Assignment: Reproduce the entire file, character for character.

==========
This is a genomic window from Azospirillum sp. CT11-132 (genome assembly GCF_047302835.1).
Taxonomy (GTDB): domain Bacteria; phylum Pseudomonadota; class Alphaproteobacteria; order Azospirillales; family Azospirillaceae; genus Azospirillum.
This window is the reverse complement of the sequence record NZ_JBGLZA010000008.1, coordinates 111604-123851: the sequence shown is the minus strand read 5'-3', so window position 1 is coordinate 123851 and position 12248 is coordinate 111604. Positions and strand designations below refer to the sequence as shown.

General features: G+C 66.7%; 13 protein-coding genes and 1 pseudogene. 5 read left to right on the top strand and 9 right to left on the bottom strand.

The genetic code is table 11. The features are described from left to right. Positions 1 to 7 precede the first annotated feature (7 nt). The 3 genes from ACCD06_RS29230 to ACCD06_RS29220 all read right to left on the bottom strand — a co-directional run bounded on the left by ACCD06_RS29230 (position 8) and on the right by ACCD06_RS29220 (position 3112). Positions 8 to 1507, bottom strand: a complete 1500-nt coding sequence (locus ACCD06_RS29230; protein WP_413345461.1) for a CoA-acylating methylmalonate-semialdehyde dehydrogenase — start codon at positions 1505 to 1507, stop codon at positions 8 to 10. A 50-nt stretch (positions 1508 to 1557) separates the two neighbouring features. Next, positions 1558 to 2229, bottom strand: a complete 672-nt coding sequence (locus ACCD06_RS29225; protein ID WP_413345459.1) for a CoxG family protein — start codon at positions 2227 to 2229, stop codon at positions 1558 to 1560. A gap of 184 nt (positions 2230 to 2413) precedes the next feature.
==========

This is a genomic window from Azospirillum sp. CT11-132 (genome assembly GCF_047302835.1).
Taxonomy (GTDB): domain Bacteria; phylum Pseudomonadota; class Alphaproteobacteria; order Azospirillales; family Azospirillaceae; genus Azospirillum.
This window is the reverse complement of the sequence record NZ_JBGLZA010000008.1, coordinates 111604-123851: the sequence shown is the minus strand read 5'-3', so window position 1 is coordinate 123851 and position 12248 is coordinate 111604. Positions and strand designations below refer to the sequence as shown.

General features: G+C 66.7%; 13 protein-coding genes and 1 pseudogene. 5 read left to right on the top strand and 9 right to left on the bottom strand.

The genetic code is table 11. The features are described from left to right. Positions 1 to 7 precede the first annotated feature (7 nt). The 3 genes from ACCD06_RS29230 to ACCD06_RS29220 all read right to left on the bottom strand — a co-directional run bounded on the left by ACCD06_RS29230 (position 8) and on the right by ACCD06_RS29220 (position 3112). Positions 8 to 1507, bottom strand: a complete 1500-nt coding sequence (locus ACCD06_RS29230; protein WP_413345461.1) for a CoA-acylating methylmalonate-semialdehyde dehydrogenase — start codon at positions 1505 to 1507, stop codon at positions 8 to 10. A 50-nt stretch (positions 1508 to 1557) separates the two neighbouring features. Next, positions 1558 to 2229, bottom strand: a complete 672-nt coding sequence (locus ACCD06_RS29225; protein ID WP_413345459.1) for a CoxG family protein — start codon at positions 2227 to 2229, stop codon at positions 1558 to 1560. A gap of 184 nt (positions 2230 to 2413) precedes the next feature.